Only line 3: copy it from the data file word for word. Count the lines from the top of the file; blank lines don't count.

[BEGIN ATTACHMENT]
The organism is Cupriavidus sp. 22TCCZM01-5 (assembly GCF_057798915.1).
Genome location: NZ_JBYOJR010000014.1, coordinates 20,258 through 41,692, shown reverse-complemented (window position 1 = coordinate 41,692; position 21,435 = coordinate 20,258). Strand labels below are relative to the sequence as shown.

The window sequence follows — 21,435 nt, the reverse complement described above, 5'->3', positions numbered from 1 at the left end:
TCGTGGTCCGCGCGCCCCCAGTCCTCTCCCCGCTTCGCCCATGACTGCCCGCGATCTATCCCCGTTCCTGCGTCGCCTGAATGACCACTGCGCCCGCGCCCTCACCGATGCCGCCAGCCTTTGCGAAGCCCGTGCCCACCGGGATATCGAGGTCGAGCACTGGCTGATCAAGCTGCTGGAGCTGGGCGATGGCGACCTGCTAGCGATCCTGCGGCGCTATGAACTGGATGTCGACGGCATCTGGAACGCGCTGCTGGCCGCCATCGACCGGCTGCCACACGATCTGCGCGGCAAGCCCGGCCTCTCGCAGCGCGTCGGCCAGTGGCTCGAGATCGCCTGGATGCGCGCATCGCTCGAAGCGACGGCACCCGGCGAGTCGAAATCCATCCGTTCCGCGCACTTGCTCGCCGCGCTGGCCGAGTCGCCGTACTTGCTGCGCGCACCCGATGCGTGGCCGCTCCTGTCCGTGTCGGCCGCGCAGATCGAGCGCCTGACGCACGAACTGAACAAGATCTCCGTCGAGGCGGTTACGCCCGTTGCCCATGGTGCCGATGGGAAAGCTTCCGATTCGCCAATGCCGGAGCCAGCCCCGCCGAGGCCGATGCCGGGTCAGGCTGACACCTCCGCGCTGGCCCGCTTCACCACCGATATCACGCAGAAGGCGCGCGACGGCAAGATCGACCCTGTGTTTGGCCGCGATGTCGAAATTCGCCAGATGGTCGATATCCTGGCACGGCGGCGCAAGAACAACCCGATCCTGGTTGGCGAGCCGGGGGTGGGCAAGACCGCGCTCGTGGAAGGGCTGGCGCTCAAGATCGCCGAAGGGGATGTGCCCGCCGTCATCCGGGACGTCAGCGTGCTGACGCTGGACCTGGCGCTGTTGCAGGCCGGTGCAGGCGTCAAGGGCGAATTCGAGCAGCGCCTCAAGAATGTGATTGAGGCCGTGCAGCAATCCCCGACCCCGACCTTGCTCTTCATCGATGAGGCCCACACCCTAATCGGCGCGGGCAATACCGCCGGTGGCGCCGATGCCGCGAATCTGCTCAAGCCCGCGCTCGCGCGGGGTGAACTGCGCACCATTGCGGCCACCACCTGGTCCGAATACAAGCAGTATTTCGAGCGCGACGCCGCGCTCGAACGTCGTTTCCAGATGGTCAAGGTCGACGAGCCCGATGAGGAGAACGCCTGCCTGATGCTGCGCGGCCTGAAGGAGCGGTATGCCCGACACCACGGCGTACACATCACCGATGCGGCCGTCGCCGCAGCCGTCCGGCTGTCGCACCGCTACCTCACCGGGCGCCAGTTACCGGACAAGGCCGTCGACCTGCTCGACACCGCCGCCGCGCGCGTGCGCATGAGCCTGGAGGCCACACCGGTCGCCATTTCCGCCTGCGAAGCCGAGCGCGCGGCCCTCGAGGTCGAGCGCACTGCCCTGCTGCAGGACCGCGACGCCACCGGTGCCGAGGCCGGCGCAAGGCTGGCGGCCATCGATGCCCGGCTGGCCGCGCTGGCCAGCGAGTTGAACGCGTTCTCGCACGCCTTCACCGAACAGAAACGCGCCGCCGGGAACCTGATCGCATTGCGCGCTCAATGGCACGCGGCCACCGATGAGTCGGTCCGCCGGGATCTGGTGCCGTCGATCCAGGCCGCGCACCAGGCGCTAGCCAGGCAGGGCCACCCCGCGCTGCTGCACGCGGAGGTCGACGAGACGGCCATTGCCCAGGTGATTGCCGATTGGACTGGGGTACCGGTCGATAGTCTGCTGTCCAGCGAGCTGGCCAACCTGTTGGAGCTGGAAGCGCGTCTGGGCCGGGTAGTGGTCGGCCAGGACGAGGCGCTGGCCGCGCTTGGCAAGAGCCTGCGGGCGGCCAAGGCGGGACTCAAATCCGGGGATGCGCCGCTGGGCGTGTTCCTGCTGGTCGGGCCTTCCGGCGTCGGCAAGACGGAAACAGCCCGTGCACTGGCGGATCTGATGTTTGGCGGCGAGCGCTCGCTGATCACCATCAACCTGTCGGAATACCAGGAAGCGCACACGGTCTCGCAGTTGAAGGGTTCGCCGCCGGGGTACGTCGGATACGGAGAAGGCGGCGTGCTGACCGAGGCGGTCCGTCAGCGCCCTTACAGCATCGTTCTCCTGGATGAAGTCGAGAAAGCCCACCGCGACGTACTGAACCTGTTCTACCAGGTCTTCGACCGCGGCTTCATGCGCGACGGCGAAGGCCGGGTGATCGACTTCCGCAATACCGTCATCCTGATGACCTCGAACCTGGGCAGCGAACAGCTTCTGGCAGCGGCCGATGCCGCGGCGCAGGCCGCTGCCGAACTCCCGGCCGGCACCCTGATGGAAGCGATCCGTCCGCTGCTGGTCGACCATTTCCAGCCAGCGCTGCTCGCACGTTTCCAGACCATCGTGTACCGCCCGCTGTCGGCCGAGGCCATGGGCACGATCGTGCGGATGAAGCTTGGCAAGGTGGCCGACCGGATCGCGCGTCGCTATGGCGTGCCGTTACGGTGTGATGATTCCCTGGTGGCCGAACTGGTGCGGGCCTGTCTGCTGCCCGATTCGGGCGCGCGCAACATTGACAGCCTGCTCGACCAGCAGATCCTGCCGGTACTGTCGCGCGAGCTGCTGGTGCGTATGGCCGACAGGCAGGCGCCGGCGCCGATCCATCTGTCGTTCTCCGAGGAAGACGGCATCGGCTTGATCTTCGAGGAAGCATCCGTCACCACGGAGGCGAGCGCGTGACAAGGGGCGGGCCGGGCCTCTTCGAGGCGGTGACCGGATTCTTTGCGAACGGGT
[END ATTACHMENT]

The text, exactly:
The window sequence follows — 21,435 nt, the reverse complement described above, 5'->3', positions numbered from 1 at the left end: